It’s important to locate and fix any leaks or sources of standing water and limit the number of houseplants. Dr. Lin suggests also looking for mold in collections of old books, papers, or shoes. She advises to clean bathroom surfaces at least once a week; check under sinks; and under and around kitchen appliances and air conditioners for any water that needs to be removed.
Dr. Costa recommends doing a simple sniff test. “If it smells musty, it means fabric has some mold growth,” she says. If you plan to store clothes, coats, or other fabrics in your basement, keep them in tight plastic containers. Ever forget about laundry in the washing machine and it has a musty smell? That’s mold.
Dr. Costa offers a tip for the laundry and other small mold cleanups. Use a small measuring cup to make a bleach solution with nine parts water to one part bleach. If you find areas of mold that are larger than 10 square feet (less than a 3 foot-by-3-foot patch), contact a mold remediation company for the cleanup, according to the Environmental Protection Agency. Mold remediation companies can test for mold levels in the home if an allergy has already been identified, Dr. Lin says. Wear a mask if you are cleaning any smaller areas yourself.
On windy days, keep your windows closed since outdoor mold spores can blow into your home, Dr. Porch-Curren says.
Mold can grow in the damp soil after watering a houseplant. It’s more commonly the spores in the soil that can grow mold. This makes it tough to detect an issue, Dr. Porch-Curren says.
If you have houseplants, you can probably keep your favorites so long as you limit the number and size. “If you have a few indoor plants that you keep on windowsill or one floor plant, it’s unlikely that it’s meaningful exposure, but if you’re making your house look like a greenhouse that’s probably not a good idea,” Dr. Costa says.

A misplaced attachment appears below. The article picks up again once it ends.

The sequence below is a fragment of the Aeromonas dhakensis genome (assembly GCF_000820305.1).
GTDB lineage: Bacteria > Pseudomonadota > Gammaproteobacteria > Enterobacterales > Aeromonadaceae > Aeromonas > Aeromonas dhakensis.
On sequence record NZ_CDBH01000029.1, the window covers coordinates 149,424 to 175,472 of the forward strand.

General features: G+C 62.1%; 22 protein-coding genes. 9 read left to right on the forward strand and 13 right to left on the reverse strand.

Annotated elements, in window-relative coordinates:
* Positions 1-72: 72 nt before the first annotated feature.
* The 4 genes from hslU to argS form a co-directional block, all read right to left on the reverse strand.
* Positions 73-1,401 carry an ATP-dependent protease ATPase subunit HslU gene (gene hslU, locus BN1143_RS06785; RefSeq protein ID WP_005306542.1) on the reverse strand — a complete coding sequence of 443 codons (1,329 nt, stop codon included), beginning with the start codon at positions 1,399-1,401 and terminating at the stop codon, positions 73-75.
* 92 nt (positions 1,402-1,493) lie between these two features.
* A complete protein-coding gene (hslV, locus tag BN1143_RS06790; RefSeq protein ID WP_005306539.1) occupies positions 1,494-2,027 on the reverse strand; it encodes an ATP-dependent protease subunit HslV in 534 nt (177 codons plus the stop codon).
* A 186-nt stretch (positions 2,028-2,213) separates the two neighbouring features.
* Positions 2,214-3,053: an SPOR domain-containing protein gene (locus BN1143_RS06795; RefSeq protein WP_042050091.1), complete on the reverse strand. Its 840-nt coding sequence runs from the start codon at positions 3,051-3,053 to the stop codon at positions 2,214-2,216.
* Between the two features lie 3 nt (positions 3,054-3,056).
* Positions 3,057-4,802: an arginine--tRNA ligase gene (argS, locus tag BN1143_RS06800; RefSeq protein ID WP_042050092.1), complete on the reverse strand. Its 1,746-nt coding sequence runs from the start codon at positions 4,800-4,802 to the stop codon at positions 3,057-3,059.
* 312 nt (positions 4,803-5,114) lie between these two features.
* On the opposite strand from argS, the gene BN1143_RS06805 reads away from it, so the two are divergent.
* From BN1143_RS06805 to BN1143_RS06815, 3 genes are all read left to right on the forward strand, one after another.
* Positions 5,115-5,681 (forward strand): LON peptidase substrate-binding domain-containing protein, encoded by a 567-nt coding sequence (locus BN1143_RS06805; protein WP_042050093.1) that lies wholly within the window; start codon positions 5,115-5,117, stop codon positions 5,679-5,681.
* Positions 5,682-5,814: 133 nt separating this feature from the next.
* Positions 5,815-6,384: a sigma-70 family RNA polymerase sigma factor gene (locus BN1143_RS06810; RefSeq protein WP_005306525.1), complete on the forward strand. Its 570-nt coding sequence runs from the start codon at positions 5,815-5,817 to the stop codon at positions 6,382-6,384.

Dr. Porch-Curren recommends keeping plants out of the bedroom and suggests swapping in some fake versions.
Down comforters and pillows can be comfy and warm, but they also may contain the dander of the bird, Dr. Porch-Curren says. However, a sensitivity to bird allergen is rare. A more likely reason why down bedding causes allergies is due to the accumulation of dust mites or mold (from when it’s damp). Tip: Make sure the covers are tightly woven, Dr. Porch Curren says. She also recommends replacing pillows every year and mattresses every seven years. This can reduce the accumulation of skin flakes and dust mites over time.
“Allergies tend to develop when you’re a child or young adult and the severity can wax and wane throughout your life,” Dr. Lin says. Your symptoms will also depend on how much exposure you have to allergens that trigger your immune system.
If you are struggling to find relief, find a local allergist who can help you identify your sensitivities and manage them with a combination of medicines (such as antihistamines or nasal steroids), home strategies, and immunotherapy. If you start immunotherapy, it typically takes about a year to notice improvements, Dr. Porch-Curren says.
- Journal of Allergy and Clinical Immunology : “Bedroom Allergen Exposures in US Households”
- American Academy of Allergy, Asthma & Immunology: “Indoor Allergens”
- Sandra Lin, MD, professor and vice director, department of Otolaryngology-Head and Neck Surgery, Johns Hopkins, Baltimore, Maryland
- American Academy of Otolaryngology– Head and Neck Surgery Foundation: “Clinical Practice Guidelines: Allergic Rhinitis”
- John J. Costa, MD, director, division of allergy and clinical immunology, Brigham and Women’s Hospital, Boston
- Allergy, Asthma & Clinical Immunology: “An update on molecular cat allergens: Fel d 1 and what else? Chapter 1: Fel d 1, the major cat allergen”
- Cristina Porch-Curren, MD, FAAAAI, FACAAI, allergist, Ventura County, California.
- National Institute of Environmental Health Sciences: “Allergens and Irritants”
- Journal of Allergy and Clinical Immunology: In Practice: “Mouse Sensitization and Exposure Are Associated with Asthma Severity in Urban Children”
- American Lung Association: “Cockroaches”
- Environmental Protection Agency: “Mold Cleanup In Your Home”